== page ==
What's next for the FTCs' noncompete ban 

The Federal Trade Commission's voted 3-2 on April 23 to ban on noncompete clauses for most U.S. workers, and the act is slated to take effect Sept. 4. 

According to a May 20 report from the National Law Review, however, it is "far from settled whether the ban will take effect at all."

Within hours of the vote, tax services provider Ryan filed a lawsuit in the Northern District of Texas challenging the ban. On April 24, the U.S. Chamber of Commerce also began taking action to sue the FTC, arguing the FTC is overstepping its authority. Three other business groups — the Business Roundtable, the Texas Association of Business and the Longview Chamber of Commerce — joined the suit. 

A tax services firm in Dallas and a Pennsylvania company, ATS Tree Services, which employs only 12 people, are also suing the FTC, raising concerns similar to the chamber of commerce. 

The suits challenge the FTCs' authority to implement the ban under two sections of the Act, according to the National Law Review. The challengers argue Congress has " never empowered the FTC with general rulemaking authority regarding matters under Congress’s own jurisdiction" and that the role of the FTC is to develop internal rules, rather than substantive rules binding private parties.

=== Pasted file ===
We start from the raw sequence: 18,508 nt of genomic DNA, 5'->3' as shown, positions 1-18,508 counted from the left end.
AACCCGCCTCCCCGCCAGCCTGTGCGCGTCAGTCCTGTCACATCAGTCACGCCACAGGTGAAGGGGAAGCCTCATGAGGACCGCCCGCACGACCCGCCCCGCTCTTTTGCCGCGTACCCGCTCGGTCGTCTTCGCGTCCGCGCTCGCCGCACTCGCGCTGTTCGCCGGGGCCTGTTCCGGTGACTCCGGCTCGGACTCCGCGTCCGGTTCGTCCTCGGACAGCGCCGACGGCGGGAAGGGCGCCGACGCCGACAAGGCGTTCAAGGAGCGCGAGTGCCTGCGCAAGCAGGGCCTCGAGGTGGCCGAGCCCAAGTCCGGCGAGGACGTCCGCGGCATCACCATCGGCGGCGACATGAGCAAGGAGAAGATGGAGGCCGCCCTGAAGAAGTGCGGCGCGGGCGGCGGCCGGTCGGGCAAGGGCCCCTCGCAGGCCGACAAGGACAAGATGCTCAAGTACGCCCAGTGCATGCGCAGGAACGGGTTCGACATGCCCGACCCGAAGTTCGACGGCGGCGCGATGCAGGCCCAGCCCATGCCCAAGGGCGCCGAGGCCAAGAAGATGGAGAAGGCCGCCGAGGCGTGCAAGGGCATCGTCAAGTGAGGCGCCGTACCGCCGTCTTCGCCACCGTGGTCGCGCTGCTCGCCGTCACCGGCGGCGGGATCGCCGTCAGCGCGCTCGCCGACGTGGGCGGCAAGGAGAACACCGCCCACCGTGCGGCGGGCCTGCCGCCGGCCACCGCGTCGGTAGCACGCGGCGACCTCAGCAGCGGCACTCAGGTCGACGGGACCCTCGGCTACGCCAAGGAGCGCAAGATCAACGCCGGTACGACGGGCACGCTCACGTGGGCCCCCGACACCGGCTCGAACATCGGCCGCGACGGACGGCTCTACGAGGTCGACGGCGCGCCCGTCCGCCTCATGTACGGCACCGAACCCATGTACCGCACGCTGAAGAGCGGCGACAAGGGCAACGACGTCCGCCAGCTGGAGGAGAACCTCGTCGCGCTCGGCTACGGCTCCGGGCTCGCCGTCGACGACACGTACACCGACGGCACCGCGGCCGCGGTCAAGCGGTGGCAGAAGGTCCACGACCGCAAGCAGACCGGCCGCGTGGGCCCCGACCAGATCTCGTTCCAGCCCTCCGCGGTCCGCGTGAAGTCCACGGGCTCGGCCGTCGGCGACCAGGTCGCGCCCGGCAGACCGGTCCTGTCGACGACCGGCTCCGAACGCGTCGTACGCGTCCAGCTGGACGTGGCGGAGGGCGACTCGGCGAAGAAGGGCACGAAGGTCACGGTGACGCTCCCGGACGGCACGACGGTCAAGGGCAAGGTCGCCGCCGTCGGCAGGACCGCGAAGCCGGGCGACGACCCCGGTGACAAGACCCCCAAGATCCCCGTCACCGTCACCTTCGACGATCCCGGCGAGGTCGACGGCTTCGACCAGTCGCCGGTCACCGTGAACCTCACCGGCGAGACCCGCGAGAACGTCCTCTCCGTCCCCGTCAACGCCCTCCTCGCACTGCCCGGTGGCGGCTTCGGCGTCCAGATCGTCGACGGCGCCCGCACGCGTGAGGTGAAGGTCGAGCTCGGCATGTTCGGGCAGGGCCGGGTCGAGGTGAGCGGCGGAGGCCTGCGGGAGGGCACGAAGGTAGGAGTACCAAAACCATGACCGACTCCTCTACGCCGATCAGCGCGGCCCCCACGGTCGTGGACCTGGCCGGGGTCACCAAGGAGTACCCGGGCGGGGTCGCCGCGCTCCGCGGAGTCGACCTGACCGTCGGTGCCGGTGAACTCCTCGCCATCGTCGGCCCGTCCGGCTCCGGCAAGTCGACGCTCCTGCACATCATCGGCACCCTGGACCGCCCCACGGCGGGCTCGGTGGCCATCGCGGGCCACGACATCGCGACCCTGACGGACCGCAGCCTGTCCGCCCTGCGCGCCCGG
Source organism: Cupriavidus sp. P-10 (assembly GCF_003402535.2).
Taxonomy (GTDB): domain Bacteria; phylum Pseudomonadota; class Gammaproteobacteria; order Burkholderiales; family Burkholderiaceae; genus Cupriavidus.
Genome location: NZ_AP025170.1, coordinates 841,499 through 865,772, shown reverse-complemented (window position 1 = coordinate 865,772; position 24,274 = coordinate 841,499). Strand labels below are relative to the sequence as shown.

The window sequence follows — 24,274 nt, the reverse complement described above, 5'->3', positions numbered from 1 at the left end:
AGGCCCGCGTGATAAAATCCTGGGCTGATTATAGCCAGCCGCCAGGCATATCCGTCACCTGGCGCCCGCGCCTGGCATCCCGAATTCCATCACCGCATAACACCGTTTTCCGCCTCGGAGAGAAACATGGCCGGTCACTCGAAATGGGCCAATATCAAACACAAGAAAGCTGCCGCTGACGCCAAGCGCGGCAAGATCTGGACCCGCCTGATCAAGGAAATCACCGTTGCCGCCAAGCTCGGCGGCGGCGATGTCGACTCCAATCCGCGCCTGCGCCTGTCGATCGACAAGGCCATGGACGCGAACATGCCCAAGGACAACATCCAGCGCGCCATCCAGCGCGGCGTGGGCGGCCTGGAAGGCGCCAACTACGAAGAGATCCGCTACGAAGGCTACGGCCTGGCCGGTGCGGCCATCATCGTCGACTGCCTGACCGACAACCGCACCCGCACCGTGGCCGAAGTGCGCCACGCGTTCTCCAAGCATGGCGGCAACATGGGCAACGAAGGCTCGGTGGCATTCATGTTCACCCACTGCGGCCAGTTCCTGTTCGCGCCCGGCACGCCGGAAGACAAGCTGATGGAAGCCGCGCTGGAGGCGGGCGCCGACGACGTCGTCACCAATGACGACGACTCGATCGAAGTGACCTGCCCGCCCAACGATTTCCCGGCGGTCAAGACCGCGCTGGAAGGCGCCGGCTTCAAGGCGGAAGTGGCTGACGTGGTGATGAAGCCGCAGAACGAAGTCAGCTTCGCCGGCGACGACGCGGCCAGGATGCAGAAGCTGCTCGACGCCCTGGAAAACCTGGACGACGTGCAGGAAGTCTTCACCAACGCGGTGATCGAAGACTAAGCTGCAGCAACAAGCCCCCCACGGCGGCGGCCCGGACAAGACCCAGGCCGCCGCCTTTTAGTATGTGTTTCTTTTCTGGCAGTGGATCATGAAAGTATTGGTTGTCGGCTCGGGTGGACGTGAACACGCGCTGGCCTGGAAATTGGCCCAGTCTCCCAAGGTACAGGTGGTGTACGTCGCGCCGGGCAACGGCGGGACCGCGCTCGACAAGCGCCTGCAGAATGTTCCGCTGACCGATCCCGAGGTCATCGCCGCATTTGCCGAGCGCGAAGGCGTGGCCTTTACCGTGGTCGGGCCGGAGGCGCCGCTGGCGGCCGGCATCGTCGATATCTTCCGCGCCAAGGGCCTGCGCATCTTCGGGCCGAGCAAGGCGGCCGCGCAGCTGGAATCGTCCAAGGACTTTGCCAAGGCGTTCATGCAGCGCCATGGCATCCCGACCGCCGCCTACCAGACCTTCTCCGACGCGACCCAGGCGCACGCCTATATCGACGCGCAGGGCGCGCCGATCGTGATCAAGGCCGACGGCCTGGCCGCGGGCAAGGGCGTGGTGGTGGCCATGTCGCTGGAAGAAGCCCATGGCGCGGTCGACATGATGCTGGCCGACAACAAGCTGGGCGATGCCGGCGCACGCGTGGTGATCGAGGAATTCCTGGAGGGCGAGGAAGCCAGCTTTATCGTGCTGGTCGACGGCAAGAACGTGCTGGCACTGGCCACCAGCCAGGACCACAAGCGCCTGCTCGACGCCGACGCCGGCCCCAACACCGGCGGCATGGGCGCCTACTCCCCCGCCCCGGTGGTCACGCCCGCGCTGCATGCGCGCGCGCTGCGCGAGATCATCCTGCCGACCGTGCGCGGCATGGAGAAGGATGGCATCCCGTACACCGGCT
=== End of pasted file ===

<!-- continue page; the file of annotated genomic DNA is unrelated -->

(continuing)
The suits also argue that the "ban implicates the Major Questions Doctrine, a statutory interpretation principle that presumes that Congress does not delegate significant political or economic issues to executive agencies," among other allegations. 

On May 3, a judge suspended the Chamber of Commerce's case because Ryan filed its challenge first and the two suits sought the same relief. On May 9, another judge granted the Chamber of Commerce’s motion to join the Ryan lawsuit — that briefing will be completed by June 12 and a decision will be issued by July 3. On May 10, the Chamber moved to stay the ban's effective date, and nearly a dozen business associations have filed briefs supporting that motion. 

"Some if not all of these challenges may prove successful," according to the National Law Review. "Indeed, one of these courts may grant a nationwide injunction against enforcement of the ban until its validity can be adjudicated given the breadth of the ban’s impact."

Regardless of how the lawsuits play out, the report added, the losing parties will likely appeal the decision and these challenges will postpone the enforcement of the rule. 

"In the interim, employers should continue to follow the litigation to keep track of the potential enforceability of the final rule, any injunctions granted, and potential timing of resolution, and begin evaluating how they will comply with the rule should it become effective," the report said.

Copyright © 2024 Becker's Healthcare. All Rights Reserved. Privacy Policy. Cookie Policy. Linking and Reprinting Policy.


Featured Webinars

Featured Whitepapers

Featured Podcast